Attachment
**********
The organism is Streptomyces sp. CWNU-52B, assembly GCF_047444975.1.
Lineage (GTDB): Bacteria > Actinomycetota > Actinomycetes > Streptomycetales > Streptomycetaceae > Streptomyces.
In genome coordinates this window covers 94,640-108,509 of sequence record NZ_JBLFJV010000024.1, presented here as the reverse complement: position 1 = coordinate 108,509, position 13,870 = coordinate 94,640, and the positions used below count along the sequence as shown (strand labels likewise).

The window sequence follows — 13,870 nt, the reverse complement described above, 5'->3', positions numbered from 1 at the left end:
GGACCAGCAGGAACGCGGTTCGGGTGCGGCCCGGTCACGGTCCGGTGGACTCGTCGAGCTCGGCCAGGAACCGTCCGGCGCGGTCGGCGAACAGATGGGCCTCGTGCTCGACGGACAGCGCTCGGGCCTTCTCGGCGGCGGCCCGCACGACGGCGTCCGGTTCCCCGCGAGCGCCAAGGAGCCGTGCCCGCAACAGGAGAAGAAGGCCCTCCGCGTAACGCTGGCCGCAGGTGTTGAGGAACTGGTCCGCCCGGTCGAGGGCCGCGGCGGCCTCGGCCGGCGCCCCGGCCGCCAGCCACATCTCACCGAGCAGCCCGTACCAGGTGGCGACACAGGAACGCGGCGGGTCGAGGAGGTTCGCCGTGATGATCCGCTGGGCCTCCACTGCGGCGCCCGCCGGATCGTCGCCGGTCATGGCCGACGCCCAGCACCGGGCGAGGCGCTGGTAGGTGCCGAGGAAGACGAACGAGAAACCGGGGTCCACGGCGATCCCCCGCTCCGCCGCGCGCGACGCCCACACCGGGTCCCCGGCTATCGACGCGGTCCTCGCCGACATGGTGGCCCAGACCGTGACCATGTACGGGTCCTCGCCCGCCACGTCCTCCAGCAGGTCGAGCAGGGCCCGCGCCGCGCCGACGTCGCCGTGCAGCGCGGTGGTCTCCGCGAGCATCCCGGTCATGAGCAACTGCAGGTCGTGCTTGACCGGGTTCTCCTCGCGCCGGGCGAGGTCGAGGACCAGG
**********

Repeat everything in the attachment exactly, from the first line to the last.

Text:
The organism is Streptomyces sp. CWNU-52B, assembly GCF_047444975.1.
Lineage (GTDB): Bacteria > Actinomycetota > Actinomycetes > Streptomycetales > Streptomycetaceae > Streptomyces.
In genome coordinates this window covers 94,640-108,509 of sequence record NZ_JBLFJV010000024.1, presented here as the reverse complement: position 1 = coordinate 108,509, position 13,870 = coordinate 94,640, and the positions used below count along the sequence as shown (strand labels likewise).

The window sequence follows — 13,870 nt, the reverse complement described above, 5'->3', positions numbered from 1 at the left end:
GGACCAGCAGGAACGCGGTTCGGGTGCGGCCCGGTCACGGTCCGGTGGACTCGTCGAGCTCGGCCAGGAACCGTCCGGCGCGGTCGGCGAACAGATGGGCCTCGTGCTCGACGGACAGCGCTCGGGCCTTCTCGGCGGCGGCCCGCACGACGGCGTCCGGTTCCCCGCGAGCGCCAAGGAGCCGTGCCCGCAACAGGAGAAGAAGGCCCTCCGCGTAACGCTGGCCGCAGGTGTTGAGGAACTGGTCCGCCCGGTCGAGGGCCGCGGCGGCCTCGGCCGGCGCCCCGGCCGCCAGCCACATCTCACCGAGCAGCCCGTACCAGGTGGCGACACAGGAACGCGGCGGGTCGAGGAGGTTCGCCGTGATGATCCGCTGGGCCTCCACTGCGGCGCCCGCCGGATCGTCGCCGGTCATGGCCGACGCCCAGCACCGGGCGAGGCGCTGGTAGGTGCCGAGGAAGACGAACGAGAAACCGGGGTCCACGGCGATCCCCCGCTCCGCCGCGCGCGACGCCCACACCGGGTCCCCGGCTATCGACGCGGTCCTCGCCGACATGGTGGCCCAGACCGTGACCATGTACGGGTCCTCGCCCGCCACGTCCTCCAGCAGGTCGAGCAGGGCCCGCGCCGCGCCGACGTCGCCGTGCAGCGCGGTGGTCTCCGCGAGCATCCCGGTCATGAGCAACTGCAGGTCGTGCTTGACCGGGTTCTCCTCGCGCCGGGCGAGGTCGAGGACCAGG